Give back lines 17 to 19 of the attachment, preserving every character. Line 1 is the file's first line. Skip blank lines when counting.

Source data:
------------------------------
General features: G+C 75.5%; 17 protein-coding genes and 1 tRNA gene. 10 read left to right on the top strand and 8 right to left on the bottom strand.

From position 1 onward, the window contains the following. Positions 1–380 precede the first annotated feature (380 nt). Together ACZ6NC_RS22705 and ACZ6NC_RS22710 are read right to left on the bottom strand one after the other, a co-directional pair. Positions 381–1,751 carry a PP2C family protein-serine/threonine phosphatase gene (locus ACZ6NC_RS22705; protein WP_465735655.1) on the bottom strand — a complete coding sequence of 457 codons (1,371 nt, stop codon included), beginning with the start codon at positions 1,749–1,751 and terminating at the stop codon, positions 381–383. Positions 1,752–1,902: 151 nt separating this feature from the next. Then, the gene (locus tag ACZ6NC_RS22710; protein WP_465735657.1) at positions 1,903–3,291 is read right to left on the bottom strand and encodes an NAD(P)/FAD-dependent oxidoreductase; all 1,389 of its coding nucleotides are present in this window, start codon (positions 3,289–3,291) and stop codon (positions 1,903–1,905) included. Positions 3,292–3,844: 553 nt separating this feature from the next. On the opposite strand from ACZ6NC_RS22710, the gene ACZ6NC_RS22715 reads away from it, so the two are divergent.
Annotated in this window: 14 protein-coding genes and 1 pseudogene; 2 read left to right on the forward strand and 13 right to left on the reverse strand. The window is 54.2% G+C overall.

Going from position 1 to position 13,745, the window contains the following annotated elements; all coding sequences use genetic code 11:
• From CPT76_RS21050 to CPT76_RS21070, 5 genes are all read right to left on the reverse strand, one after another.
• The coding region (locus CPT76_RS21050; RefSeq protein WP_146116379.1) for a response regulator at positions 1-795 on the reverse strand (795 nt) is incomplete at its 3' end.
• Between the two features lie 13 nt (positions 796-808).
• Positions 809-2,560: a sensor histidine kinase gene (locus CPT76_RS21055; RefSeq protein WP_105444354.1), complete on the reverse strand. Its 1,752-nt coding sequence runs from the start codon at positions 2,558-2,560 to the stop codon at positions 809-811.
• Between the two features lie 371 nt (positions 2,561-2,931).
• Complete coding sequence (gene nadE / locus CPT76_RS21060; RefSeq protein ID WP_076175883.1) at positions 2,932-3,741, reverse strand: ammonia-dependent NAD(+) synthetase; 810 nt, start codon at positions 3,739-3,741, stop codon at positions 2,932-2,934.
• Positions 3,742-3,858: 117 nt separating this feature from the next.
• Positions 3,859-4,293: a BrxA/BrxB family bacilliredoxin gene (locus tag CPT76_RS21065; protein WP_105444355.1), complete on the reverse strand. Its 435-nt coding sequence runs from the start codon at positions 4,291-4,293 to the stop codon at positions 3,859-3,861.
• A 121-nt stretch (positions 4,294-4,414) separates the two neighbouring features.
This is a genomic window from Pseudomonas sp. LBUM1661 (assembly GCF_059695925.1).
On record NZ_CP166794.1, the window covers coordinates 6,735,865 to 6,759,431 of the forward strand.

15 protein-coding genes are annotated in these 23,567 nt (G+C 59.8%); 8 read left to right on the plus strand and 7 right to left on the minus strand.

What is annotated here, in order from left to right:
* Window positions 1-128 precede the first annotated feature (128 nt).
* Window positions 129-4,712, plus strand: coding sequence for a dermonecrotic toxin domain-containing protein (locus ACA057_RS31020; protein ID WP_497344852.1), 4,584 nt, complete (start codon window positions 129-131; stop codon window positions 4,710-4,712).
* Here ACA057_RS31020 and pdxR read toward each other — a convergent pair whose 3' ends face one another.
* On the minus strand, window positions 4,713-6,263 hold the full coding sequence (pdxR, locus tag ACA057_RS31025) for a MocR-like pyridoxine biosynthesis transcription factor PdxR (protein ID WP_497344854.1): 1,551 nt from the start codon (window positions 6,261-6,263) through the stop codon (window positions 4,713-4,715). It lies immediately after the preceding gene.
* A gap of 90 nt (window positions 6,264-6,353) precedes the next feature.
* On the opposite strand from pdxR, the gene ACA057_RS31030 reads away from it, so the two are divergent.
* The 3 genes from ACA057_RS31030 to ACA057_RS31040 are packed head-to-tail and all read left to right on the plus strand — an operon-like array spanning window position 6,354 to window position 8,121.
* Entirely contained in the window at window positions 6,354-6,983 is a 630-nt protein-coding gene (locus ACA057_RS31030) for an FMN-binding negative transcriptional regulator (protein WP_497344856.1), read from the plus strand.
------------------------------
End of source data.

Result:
What is annotated here, in order from left to right:
* Window positions 1-128 precede the first annotated feature (128 nt).
* Window positions 129-4,712, plus strand: coding sequence for a dermonecrotic toxin domain-containing protein (locus ACA057_RS31020; protein ID WP_497344852.1), 4,584 nt, complete (start codon window positions 129-131; stop codon window positions 4,710-4,712).